Meditative Monday: Writing Is Discovery, Learning To Become More Comfortable Your Work & Updates!

New Look!

Hey everybody! If you’re a follower of this blog, you may have noticed the new look and the new name. Don’t worry. You’re still at ZenZone, but it’s undergoing a little rebranding experiment. It’s an idea that I’ve been tossing around for a little bit and now I’ve finally gotten the courage to test it out and see how I feel about it.

Now, you also may have noticed that there hasn’t been any Wednesday posts or Friday posts in a while. This is because finishing my first book and learning more about publishing brought up the nasty problem of how to balance my time between social media, marketing, reading, learning programming, meditation, and writing.

What was happening was that I often rushed around like a headless chicken on blog post days trying to make posts, and it wound up cutting into my writing time a lot because I’d procrastinate which led to more time wasted and trying to force myself to finish just led to more procrastination.

As a result that just led to a bunch of mediocre posts that I often don’t get the time to check on, or was just too burnt out to check correctly.

And for that I’m truly sorry.

In order to break the cycle of suffering, I decided to take a more mindful approach to the blog. Instead of doing a bunch of posts during the week, there will only be Meditative Mondays that are guaranteed (unless something happens that calls for a mid-week post, of course). Meditative Mondays are the ones that I enjoy most, so I’ll concentrate my efforts to try to make those better.

As for whether Wednesday and Friday will actually come back, I’m not sure. But if I do have the opportunity to put a good one up, I’ll certainly do my best to put it up for you guys. 🙂

Now The Actual Meditative Monday Part 😀

Tea? Check.  Monday? Check. Existential thoughts? Check.

Alright people, let’s roll. It’s Meditative Monday.

And today, I’d like to talk about I wonder about a lot and I’m always trying to figure out different ways to solve.

How do you help people like their writing? How do you help someone else become comfortable on the page and have them tell anxiety, depression, or whatever insecurities they have to take a hike?

Now this isn’t a new topic here on the blog, but I do want to come at it in a newish way.

I had to self-reflect and ask myself why my personal anxieties don’t bug me. Now don’t take this to mean that I don’t have them. I do. 

But I’ve realized that this tends to only affect me after I get up from my writing space when I’m surfing the web and indulging in some bit of negative news that I really shouldn’t be reading in the first place, or if I’m looking at reviews of books or looking at my sales dashboard.

Those goshdarn no-nos.

But writing time is bulletproof unfuckwithable time. Why? It kinda boiled down to one question for me.

How Do You View Writing?

Not just the project you’re working on right now, but writing in general?

Do you write sentences and then delete it because you think it sounds stupid? Do you stare at a blank screen to afraid to put anything down? Do you go over what you’ve written and just hate it? Do you constantly wonder who the heck is gonna read this shit?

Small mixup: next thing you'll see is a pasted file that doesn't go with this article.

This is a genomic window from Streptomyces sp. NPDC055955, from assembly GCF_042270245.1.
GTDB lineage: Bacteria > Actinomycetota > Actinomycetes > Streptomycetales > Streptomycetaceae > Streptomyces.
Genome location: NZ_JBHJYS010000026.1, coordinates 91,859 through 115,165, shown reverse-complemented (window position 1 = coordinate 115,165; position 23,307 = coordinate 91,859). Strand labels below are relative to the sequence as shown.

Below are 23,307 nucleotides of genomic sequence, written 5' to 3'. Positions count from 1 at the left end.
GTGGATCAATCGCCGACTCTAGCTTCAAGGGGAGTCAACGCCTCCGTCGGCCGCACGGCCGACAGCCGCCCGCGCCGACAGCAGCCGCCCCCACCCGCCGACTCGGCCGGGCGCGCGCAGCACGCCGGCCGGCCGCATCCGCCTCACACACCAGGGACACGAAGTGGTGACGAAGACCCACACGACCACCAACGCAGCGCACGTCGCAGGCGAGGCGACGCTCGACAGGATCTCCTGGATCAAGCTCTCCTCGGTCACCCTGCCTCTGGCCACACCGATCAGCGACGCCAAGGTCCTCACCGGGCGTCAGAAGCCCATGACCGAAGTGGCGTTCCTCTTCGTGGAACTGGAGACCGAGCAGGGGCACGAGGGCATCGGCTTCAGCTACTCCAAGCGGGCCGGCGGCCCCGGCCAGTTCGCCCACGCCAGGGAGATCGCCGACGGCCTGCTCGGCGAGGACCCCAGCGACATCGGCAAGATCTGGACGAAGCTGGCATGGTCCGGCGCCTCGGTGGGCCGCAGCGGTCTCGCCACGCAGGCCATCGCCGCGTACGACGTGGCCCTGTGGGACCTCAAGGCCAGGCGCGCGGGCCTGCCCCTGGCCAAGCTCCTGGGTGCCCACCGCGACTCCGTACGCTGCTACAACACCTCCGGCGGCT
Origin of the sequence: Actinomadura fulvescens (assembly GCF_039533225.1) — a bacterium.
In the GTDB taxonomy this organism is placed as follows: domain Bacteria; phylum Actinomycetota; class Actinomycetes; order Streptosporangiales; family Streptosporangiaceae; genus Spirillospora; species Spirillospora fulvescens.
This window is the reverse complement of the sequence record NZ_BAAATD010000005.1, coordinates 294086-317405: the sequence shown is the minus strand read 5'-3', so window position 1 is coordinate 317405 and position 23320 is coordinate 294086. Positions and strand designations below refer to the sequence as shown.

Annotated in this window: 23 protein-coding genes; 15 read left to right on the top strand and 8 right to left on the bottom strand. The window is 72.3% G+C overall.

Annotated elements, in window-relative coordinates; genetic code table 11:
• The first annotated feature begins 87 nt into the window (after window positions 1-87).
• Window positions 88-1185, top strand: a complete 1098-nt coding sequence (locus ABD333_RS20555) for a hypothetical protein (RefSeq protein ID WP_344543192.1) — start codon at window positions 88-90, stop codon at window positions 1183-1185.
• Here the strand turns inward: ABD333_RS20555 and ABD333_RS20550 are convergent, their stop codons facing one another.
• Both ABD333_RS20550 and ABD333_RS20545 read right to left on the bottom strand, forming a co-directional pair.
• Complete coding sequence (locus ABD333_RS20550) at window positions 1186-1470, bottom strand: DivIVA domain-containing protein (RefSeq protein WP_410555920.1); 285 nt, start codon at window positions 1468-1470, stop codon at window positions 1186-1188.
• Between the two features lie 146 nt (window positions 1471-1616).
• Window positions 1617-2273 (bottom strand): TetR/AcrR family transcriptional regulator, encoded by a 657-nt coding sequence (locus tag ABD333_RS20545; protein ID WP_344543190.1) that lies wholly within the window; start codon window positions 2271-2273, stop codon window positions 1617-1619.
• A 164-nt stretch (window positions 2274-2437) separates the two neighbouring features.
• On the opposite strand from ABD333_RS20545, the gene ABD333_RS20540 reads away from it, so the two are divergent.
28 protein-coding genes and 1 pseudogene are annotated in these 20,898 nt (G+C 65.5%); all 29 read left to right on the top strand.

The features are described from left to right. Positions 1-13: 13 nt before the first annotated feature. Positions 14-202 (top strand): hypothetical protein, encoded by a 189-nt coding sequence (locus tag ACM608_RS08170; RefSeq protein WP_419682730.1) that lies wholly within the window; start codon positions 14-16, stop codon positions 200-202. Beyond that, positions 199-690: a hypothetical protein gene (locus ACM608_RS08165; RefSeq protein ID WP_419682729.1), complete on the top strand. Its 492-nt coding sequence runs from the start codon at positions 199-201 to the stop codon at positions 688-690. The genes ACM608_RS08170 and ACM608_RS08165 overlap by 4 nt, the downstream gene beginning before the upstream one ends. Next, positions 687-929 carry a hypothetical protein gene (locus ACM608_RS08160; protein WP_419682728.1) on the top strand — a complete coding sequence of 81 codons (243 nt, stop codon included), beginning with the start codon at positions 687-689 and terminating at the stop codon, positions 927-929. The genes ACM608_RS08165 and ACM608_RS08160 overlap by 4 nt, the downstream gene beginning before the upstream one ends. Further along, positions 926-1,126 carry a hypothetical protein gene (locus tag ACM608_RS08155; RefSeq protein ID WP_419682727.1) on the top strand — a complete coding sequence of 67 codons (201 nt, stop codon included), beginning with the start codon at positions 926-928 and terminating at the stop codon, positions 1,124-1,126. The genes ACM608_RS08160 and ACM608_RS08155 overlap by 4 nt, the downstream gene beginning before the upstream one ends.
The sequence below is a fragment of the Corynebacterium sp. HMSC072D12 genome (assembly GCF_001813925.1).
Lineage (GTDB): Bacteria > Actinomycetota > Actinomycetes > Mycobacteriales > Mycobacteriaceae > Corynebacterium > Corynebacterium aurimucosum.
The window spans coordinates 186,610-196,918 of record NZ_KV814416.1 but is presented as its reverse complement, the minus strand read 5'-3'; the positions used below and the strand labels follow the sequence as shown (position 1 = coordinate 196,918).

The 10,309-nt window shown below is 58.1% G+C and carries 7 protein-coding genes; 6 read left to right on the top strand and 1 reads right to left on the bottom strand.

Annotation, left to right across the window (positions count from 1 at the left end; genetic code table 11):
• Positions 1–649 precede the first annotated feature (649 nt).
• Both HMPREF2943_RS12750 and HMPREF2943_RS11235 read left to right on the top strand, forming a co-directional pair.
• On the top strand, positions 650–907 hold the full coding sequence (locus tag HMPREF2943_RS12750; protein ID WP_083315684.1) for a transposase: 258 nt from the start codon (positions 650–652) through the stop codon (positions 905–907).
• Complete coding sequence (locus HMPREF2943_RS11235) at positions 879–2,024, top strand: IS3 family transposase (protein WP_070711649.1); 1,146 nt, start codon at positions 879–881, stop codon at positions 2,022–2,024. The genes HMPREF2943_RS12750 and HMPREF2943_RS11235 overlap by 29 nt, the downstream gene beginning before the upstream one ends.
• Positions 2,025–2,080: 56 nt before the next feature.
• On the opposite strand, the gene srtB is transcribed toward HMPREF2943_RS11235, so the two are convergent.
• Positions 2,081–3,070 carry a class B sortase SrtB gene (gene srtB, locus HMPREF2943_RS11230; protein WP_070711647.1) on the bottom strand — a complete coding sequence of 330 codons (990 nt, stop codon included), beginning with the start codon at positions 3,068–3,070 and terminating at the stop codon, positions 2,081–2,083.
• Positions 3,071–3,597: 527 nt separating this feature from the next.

All these thoughts are all yucky negatives. And I used to have do it too.

But I stopped having these thoughts somewhere around my second year of college when two things started happening.

One. I decided to step up and get better at writing.

This was simple enough. It was just a matter of read book x and practice until I had the concepts down.

Two. I stopped looking at writing as a peacock fest to show out and instead looked at it as a place to discover new things and to have fun.

This, I feel, is hard if you are not disciplined with writing and improving every day. It’s a case of that age old phrase “Idle hands are the devil’s playthings.”

It’s very hard to criticize yourself when you’re too busy being surprised at what your characters are doing on the page. It’s also hard to criticize yourself when you’re having a lot of fun and understand that you are still learning as a writer.

Treating writing as discovery is what made it a lot of fun for me. It made me more curious about the world and the people around me, and that curiosity, ironically, also made me better at writing because I became a lot more willing to experiment and explore even through my mistakes.

This is also why you have to admire kids. When we’re all little, we don’t care that our stick figure’s head is too big or small or if it makes Meryl Streep’s butt look too saggy.

Kids just do whatever they want and then they pick it up and show it to the world with more bravery than most of our adult selves have. And no inner voice telling them that it’s wrong or stupid.

They just enjoy it because it’s fun.

And we writers/ artists/ creatives forget that all the time.

But writing can be a positive space. It should be a positive space that you want to return to again and again. And that’s where treating writing as discovery shines.

It’s also why I’m a big advocate of freewriting. But now I’m starting to be fond of morning pages too! And different methods of journaling. Since most of us on here are writers already, journaling isn’t that much of a stretch from what we’re used to doing.

But whatever method you choose, try to relax, and don’t put too much pressure on yourself. No one has to see it. No one has to know. And even if you don’t want to journal, don’t worry about that manuscript being perfect. Worry about it getting done.

After all, no one can discover you if you’re not out there, can they? 😉

 

 

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